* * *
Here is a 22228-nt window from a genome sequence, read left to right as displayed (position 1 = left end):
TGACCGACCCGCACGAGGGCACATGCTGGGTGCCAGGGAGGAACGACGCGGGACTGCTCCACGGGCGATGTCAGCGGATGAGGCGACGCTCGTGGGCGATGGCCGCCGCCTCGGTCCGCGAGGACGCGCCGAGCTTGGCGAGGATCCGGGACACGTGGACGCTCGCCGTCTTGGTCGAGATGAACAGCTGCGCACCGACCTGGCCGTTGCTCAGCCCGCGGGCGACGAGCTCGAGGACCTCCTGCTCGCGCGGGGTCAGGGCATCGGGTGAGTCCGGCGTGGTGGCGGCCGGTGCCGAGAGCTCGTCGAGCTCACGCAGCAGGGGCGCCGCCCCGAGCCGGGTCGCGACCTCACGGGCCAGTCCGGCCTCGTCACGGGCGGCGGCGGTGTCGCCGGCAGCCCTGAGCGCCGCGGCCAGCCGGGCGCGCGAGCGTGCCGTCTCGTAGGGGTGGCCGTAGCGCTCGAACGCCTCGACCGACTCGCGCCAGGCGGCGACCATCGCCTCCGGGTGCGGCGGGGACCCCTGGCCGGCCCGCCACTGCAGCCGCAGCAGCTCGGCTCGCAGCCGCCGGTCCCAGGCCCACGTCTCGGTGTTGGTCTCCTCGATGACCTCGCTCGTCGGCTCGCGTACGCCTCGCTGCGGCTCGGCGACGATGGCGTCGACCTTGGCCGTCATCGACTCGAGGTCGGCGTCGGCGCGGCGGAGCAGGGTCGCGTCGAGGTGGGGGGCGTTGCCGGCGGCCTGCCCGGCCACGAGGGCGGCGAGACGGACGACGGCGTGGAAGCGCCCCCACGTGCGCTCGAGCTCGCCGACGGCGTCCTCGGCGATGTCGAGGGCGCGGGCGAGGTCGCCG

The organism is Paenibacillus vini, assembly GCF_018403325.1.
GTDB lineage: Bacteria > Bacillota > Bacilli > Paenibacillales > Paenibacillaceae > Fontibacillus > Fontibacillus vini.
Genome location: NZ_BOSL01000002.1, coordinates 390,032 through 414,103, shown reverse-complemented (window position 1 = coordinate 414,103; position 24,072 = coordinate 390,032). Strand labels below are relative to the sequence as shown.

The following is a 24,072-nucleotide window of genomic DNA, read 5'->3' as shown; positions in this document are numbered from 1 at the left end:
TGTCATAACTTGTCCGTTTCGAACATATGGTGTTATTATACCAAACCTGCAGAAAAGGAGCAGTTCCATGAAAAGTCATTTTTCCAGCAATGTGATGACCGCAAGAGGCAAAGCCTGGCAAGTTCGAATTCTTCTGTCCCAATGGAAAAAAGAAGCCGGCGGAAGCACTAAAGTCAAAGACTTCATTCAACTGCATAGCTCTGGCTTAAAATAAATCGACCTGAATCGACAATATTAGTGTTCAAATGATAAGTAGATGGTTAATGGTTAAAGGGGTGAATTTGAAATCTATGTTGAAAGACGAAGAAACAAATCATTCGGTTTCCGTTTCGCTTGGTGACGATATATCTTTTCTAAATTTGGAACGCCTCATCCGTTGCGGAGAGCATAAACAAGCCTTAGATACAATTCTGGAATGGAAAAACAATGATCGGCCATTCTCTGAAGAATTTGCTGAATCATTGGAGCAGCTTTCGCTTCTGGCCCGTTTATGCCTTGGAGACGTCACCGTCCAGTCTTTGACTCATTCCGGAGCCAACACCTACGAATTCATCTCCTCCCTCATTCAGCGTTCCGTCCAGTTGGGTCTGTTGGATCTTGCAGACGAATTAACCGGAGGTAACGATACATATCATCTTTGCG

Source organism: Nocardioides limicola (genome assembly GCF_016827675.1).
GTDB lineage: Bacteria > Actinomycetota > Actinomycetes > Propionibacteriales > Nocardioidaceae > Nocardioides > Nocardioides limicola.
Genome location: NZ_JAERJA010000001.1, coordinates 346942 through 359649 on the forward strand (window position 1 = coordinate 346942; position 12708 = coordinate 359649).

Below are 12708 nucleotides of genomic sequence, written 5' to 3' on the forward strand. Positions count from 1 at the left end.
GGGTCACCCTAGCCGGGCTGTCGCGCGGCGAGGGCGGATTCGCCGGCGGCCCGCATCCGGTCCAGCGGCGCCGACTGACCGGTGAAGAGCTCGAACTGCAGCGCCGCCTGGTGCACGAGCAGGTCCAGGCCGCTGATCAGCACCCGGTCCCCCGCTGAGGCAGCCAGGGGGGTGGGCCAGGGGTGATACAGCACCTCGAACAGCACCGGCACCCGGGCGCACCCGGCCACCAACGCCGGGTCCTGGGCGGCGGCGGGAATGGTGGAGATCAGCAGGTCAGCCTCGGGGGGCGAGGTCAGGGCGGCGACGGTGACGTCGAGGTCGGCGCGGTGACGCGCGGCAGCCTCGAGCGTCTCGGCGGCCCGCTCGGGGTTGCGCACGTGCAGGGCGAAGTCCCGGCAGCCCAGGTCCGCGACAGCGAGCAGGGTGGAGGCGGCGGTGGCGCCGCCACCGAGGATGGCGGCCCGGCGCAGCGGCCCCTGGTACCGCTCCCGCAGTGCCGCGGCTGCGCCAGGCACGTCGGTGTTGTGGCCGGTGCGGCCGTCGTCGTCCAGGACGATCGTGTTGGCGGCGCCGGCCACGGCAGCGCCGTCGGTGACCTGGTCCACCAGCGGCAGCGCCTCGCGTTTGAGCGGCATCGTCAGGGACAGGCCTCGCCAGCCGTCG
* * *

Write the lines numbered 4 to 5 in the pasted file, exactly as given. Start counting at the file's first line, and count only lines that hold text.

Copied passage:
GTDB lineage: Bacteria > Bacillota > Bacilli > Paenibacillales > Paenibacillaceae > Fontibacillus > Fontibacillus vini.
Genome location: NZ_BOSL01000002.1, coordinates 390,032 through 414,103, shown reverse-complemented (window position 1 = coordinate 414,103; position 24,072 = coordinate 390,032). Strand labels below are relative to the sequence as shown.